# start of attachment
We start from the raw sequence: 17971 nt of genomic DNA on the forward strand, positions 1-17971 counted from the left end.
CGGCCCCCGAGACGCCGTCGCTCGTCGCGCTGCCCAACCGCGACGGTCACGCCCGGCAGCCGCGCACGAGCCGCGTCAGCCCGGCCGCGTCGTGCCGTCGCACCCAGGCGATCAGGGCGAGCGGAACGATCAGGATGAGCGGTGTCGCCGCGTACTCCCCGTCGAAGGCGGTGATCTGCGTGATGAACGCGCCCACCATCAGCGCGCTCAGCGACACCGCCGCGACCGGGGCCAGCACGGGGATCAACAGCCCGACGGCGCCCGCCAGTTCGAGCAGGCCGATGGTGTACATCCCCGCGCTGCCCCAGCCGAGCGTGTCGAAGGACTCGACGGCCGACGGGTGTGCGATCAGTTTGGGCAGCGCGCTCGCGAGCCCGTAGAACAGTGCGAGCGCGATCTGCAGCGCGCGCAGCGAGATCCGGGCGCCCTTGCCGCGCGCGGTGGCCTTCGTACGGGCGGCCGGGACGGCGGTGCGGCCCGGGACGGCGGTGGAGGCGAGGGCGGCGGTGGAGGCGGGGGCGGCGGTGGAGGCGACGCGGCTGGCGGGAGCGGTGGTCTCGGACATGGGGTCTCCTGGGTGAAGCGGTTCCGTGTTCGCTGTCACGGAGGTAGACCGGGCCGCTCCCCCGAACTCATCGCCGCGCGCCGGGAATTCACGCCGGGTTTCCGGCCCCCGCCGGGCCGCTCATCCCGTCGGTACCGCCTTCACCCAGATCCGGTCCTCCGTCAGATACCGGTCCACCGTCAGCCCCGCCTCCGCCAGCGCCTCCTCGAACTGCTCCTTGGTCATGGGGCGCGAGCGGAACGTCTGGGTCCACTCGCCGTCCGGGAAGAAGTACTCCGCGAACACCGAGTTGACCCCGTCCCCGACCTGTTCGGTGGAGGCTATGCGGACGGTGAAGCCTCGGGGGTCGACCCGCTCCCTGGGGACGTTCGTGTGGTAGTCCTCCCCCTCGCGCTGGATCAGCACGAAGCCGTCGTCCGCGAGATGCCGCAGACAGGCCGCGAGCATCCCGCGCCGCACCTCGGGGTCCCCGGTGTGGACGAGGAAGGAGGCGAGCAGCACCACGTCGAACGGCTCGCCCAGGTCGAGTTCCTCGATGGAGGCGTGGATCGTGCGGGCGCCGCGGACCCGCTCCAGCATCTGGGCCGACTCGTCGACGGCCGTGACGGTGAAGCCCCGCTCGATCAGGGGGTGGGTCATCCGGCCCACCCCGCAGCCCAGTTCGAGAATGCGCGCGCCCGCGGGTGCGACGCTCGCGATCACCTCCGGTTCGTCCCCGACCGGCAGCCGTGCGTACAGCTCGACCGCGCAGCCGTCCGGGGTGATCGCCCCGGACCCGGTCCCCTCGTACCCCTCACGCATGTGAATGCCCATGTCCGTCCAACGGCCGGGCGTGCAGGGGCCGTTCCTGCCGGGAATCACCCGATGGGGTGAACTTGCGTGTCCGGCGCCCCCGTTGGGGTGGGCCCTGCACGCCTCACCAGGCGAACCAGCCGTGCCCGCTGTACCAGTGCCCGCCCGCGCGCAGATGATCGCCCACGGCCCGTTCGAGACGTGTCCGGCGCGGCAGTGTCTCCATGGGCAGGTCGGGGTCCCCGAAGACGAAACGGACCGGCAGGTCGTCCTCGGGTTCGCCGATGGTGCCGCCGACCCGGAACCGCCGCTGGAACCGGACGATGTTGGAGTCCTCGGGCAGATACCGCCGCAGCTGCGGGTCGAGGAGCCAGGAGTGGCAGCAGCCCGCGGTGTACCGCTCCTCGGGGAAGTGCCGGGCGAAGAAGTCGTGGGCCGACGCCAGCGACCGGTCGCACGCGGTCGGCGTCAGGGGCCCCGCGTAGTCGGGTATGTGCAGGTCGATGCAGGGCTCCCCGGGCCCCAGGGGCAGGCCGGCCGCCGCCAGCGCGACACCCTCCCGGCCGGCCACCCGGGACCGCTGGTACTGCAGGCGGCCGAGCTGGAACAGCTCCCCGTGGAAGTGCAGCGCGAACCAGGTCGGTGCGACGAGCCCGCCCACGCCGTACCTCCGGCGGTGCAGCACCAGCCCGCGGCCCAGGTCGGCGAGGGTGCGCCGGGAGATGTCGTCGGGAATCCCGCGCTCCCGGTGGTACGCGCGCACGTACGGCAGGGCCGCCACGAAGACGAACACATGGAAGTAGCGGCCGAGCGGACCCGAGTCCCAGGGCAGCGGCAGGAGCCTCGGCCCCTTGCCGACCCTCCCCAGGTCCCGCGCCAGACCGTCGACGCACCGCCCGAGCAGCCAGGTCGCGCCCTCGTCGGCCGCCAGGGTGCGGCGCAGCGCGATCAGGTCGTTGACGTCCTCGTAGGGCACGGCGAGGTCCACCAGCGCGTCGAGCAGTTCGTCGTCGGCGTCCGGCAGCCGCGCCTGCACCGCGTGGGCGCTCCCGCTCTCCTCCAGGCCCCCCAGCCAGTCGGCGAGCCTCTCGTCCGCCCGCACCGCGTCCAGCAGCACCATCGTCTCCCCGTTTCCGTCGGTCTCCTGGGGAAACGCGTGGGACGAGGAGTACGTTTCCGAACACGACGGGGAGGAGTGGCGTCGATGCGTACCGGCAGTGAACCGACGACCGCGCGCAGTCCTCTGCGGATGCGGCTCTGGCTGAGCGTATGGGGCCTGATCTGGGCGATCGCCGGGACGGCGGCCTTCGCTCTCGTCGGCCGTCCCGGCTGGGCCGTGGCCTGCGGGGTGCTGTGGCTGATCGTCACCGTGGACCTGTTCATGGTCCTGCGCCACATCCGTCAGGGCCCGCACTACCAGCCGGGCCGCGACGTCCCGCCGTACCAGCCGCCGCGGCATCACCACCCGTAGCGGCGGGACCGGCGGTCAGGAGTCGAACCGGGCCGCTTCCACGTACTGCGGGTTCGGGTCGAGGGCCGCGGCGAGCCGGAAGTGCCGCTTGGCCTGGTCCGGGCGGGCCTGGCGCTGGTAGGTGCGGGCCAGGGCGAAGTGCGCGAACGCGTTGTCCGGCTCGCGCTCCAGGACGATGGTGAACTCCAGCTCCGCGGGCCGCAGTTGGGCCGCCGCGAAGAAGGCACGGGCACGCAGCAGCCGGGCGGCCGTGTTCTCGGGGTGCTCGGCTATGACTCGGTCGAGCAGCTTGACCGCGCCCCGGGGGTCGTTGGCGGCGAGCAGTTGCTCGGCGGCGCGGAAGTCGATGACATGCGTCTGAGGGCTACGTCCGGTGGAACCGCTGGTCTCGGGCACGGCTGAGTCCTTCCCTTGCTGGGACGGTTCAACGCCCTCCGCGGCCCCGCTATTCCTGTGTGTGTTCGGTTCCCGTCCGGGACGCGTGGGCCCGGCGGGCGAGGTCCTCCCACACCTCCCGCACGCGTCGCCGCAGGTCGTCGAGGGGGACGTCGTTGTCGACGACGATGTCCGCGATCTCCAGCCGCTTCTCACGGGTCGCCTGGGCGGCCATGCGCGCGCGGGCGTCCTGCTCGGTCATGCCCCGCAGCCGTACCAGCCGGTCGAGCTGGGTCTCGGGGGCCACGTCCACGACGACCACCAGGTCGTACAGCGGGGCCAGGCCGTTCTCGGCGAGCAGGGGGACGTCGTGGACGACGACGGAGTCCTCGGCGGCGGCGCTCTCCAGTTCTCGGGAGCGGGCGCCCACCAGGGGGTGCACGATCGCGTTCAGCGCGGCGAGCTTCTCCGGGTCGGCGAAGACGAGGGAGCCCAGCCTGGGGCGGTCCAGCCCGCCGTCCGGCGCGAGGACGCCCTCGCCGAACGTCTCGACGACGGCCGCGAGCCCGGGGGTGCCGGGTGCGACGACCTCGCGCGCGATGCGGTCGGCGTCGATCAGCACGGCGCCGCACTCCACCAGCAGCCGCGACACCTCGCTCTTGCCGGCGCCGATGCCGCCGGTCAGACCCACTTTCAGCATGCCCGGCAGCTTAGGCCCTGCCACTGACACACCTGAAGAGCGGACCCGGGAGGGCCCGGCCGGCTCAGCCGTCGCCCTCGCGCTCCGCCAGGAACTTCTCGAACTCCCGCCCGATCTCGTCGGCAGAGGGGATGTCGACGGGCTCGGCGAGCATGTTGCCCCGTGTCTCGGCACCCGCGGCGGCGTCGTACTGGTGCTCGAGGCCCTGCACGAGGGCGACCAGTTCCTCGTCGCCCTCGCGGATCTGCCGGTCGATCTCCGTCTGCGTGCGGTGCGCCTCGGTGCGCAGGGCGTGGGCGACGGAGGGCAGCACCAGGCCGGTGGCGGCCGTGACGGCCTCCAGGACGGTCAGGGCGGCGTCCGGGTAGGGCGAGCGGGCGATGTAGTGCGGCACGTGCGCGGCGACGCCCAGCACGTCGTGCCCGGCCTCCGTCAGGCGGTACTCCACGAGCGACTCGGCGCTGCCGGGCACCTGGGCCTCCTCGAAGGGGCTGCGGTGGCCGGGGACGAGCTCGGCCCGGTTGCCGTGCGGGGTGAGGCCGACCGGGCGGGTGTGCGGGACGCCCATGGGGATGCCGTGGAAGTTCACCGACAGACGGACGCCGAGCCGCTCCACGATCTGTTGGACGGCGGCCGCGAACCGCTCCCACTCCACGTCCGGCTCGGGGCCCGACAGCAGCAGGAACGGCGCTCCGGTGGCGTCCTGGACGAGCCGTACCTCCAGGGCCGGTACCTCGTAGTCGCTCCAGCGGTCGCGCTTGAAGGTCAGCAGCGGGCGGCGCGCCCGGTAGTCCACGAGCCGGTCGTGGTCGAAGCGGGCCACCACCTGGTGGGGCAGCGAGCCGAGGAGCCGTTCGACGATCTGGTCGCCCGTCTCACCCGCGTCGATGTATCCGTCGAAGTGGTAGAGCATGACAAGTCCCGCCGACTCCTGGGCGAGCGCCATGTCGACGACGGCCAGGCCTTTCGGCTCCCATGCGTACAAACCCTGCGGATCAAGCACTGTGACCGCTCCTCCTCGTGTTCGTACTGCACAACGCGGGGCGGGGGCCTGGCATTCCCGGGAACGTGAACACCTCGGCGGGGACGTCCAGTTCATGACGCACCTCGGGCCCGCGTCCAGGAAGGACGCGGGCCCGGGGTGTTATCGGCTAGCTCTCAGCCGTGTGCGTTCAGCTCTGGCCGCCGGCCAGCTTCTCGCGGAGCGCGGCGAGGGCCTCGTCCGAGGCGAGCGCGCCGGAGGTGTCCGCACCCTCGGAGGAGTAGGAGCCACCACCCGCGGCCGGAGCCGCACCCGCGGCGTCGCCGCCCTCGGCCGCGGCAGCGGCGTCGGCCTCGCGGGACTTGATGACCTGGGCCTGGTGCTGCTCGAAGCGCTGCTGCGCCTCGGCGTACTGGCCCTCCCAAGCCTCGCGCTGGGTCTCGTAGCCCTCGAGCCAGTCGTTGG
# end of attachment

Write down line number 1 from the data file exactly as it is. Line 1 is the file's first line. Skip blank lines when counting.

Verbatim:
We start from the raw sequence: 17971 nt of genomic DNA on the forward strand, positions 1-17971 counted from the left end.